There's no Bourbon Street in Jersey

September 20, 2005|By RICK MAESE

EAST RUTHERFORD, N.J. It sounded like a bad joke - What happens when you move the French Quarter to Jersey-only no one thought to create a punchline. I wish they had. A chuckle would have felt good last night.

Instead, therewere tears during the national anthem. There were cheers throughout last night's Giants-Saints game. And there were jeers whenever the "home team" tried to make itself at home.

"We hate you, Saints!" a tailgating Giants fan yelled at a pair of New Orleans' fans prior to kickoff. He softened his voice. "But we got love for New Orleans," he said, raising an open palm in the air for a high-five.

Forced from their home by Hurricane Katrina last month, the Saints are football vagabonds this season, playing most of their home games in San Antonio and Baton Rouge, La. The NFL scheduled their home-opener in the stadium of the opposition, forgoing parity for convenience.

The game was nationally televised and the country tuned in out of curiosity more than anything. Does watching 11 men run around on the field, breaking tackle after tackle and charging toward a goal symbolize something bigger?

It was something of a letdown, but Bourbon Street didn't exactly stretch 1,200 miles to Giants Stadium. Itwas just a football game, themadefor- TV grandeur missing a little something up close.

Even the grittiest of NewYork fans seemed a bit uncomfortable at first. Could you boo Saints tailback Deuce McAllister without booing the families living in Texas shelters? Of course you can, but emotions become muddled when we assign grandiose meaning to professional sports.

When the Saints play, it's difficult to separate the team from the city they represent.

"The Saints are a Godsend to us," said New Orleans police chief Eddie Compass. "We're trying to get back to a normal life and there isn't nothing more normal to New Orleans than watching the Saints."

Monday night's sentiment was well-intentioned. A league-sponsored telethon was held in conjunction with the game, several hundred displaced Gulf residents were brought in for the game and small bits of New Orleans spirit was sprinkled throughout Giants Stadium. Harry Connick Jr. and Branford Marsalis performed the national anthem, and the Saints' cheerleaders danced on the sidelines.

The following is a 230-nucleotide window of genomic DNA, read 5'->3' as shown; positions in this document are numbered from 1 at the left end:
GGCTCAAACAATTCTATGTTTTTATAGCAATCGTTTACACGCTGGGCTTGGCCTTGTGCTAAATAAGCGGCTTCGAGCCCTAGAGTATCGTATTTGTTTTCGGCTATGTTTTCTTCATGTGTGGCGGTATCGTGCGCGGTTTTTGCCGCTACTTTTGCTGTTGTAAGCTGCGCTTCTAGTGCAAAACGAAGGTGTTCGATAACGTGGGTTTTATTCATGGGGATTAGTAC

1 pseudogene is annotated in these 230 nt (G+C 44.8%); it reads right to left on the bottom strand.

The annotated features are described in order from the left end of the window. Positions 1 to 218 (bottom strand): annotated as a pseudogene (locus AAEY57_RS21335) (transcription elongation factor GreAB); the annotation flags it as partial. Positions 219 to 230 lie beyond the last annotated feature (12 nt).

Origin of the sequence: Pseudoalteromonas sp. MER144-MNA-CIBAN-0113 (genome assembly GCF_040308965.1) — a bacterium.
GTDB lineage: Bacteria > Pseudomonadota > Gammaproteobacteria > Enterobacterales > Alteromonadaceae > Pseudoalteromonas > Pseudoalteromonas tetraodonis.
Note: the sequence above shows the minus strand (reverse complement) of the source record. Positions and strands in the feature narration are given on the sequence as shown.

But it never felt entirely right. We saw a homeless team pretending to play a home game. And we felt for their fans, whose own homes became mere trinkets in a fishbowl. The very idea of home has taken on ameaning so different fromjust one month ago.

The NFL should have known better. But it charged ahead with a convoluted plan that somehow linked the 9F11 tragedy in New York with the drowning of one of America's great cities.

The stands were overwhelming filled with Giants fans. The souvenir stands hawked solely New York gear. Even the dusk sky - a vivid setting sun glowing against a blue and white backdrop -seemed to champion the Giants' colors.

A few Saints' fans tried their best to root for the home team. Randall Roberson and Reed Hogan, both 25, flew in from Jackson, Miss., on Sunday. They had purchased Saints season tickets months ago and weren't about tomiss the opener.

Each had the Saints' logo - a black fleur-de-lis - painted on his face. They wore black afro wigs and gold shirts with inscriptions: "Lost our homes, but not our faith."

"These are our boys," said Hogan. "[New Orleans' players] are supporting everyone back home and we wanted them to know that we're supporting them up here."

The Saints wore their home black jerseys, but it was no Superdome. Though the NFL promised a fleurde- lis on the field, the only evidence of the home team was the team name painted crudely in white in one end zone.

Saints coach Jim Haslett has hinted at the unfairness of playing on the opposition's home field. You wonder how much his own bosses even care.

Team owner Tom Benson appeared at a news conference Antonio last week to announce Alamodome as host to three remaining home games. The economic impact is estimated at million per game. Asked whether of that money will trickle down the relief effort, Benson foolishly said: "[The Saints] winning football games is going to mean more relief effort in the Gulf South money can ever do."

He's either too callous or detached. Benson doesn't know home is. This is a guy who constantly threatens to uproot the NFL franchise from the Big Easy. If really wanted to help heal the community, he would have demanded that the Saints' first game take place at least in the neighborhood as their actual home.

The league's telethon thankfully raised a lot money. Pretending New Orleans can be transplanted New Jersey should have raised collective eyebrow.

It'd take a lot more than booze beads to ever confuse the New Jersey Turnpikewith Bourbon Street.

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